“…to be a holy priesthood…” although we have no need for blood sacrifices any more – because Christ’s blood has been offered for us, once for all – we offer spiritual sacrifices as God has described. We have already heard Peter command us to love one another deeply, to rid ourselves of our old ways and in verse 11 we are instructed to live exemplary lives. Like the whole tribe of Levi were devoted to God, Christians offer their whole lives to God. Living sacrifices, see Romans 12:1; Ephesians 5:2; Philippians 4:18; Hebrews 13:15-16.

“…acceptable to God through Jesus Christ.” A good life on it’s own is not acceptable to God – but by grace and faith through Jesus Christ. We cannot be born again except through Jesus Christ. We cannot be pleasing to God except through Jesus Christ. All of our acceptable spiritual sacrifices are offered in the context of what God has done for us through Christ.

7-10 Once you were not…but now you are!

“Now to you who believe…” A new subsection begins with the word ‘Now.’ This section has a flow that looks like this: To you who believe…but to those who do not…but you. Peter describes the great divide between those who believe and those who do not. If there is one thing that will highlight a true believer it is this: that Jesus is precious to them.

“The cornerstone” Both Psalm 118:22 and Isaiah 8:14 are quoted by Peter to show that the one who has been rejected is both the cornerstone (foundation stone) and a stumbling block.

“They stumble because…” Verse 8 here gives us a classic picture of human judgement mixed with God’s sovereignty. Many will get fixated on God’s predistination of both the elect (1:1) and the damned (2:8). But Peter doesn’t say they were pre-destined, just that they were destined. This was going to be their end because – they disobey the message. God’s word is open and available for all to read and respond to (yes, there are closed countries and difficulties – but across time and the world the word has been made available). In our culture, there are dozens of Christian churches in every city. Their doors are open every Sunday and more! Their websites are running 24/7 and their members are living in and around the community ready and prayerful to share the good news of new life through Christ. Yet people stumble because they disobey the message. It was always going to be the way. “Christ is laid across the path of humanity on its course into the future. In the encounter with him each person is changed: one for salvation, another for destruction. …One cannot simply step over Jesus to go on about the daily routine and pass him by to build a future. Whoever encounters him is inescapably changed through the encounter: Either one sees and becomes “a living stone”, or one stumbles as a blind person over Christ and comes to ruin, falling short, i.e., of one’s Creator and Redeemer and thereby of one’s destiny.”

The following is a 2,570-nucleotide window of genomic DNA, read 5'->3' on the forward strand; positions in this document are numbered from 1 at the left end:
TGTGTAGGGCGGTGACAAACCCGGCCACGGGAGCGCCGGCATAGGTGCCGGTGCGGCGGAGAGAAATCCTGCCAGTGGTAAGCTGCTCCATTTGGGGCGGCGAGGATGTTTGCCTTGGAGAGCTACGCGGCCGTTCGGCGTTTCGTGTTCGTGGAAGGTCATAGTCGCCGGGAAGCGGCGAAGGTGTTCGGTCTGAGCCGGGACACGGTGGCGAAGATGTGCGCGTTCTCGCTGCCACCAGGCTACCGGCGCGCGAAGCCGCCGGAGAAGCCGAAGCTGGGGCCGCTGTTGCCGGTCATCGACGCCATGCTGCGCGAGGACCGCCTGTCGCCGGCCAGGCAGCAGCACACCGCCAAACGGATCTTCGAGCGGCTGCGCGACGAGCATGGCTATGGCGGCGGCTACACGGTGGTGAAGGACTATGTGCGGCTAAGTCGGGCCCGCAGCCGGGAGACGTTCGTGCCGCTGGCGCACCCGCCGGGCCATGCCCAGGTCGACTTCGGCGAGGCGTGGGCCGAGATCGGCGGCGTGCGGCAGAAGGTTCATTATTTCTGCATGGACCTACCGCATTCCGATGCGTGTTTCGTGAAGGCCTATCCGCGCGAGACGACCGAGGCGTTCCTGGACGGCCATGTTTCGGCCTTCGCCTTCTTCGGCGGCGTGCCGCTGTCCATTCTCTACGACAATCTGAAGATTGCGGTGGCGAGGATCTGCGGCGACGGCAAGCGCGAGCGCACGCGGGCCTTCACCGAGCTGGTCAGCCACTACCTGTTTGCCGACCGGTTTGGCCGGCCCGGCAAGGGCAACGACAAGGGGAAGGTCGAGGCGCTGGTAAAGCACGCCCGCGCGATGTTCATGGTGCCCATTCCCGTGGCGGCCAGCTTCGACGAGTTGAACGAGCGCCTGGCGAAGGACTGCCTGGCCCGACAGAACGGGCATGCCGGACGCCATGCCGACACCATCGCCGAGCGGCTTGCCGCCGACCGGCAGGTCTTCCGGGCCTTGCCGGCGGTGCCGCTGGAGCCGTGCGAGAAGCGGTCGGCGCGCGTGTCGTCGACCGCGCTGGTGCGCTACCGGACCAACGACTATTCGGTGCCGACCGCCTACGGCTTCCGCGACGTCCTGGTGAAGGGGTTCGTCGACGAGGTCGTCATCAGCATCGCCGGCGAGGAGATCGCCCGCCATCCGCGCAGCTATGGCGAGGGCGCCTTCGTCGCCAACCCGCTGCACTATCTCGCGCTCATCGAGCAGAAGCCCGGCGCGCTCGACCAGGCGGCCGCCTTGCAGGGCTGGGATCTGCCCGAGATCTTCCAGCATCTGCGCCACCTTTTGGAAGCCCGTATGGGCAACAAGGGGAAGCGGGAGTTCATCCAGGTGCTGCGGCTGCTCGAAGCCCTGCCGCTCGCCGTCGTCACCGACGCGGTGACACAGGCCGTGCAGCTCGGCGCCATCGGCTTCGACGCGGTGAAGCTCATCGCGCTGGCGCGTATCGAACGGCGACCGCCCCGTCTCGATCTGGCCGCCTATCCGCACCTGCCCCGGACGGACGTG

NB: be careful to conclude verse 8 is about predestination to damnation. It could be saying that ‘they’ are destined to disobey or it could equally mean all those who disobey are destined to stumble. That is the destiny of every person who disobeys the message that they stumble for they have no other hope.

“But you are…” In contrast to those who reject Jesus as Lord, we, who see him as precious, are described by Peter in holy and sacred terms.

“…a chosen people…” not just wandering into the sheepfold of God but called by name. Not only are Christians chosen but also the type of people they become are the choice people that God ordained – they are Jesus people, i.e., they cannot simply be loved by God but they are the people God has chosen them to be through Jesus. Israel were known as the chosen people of God because he regarded and treated them as special out of all the other nations but this was not of their own greatness but of God’s mercy (Exodus 19:5). The purpose of this calling, even of Israel were for proclaiming his praise before all the other nations (Isaiah 43:20-21). So, royal priesthood, holy nation and God’s special possession are all synonymous for the same thing: that God has chosen those who have accepted Jesus to speak into this world the good news about God.

“…holy nation…” As 1 Peter 1:1-2 implies, Christians are united on the basis of their faith in Christ. We may be scattered and vary in all sorts of ways but we are a singular group – a nation of people set apart by God and for God.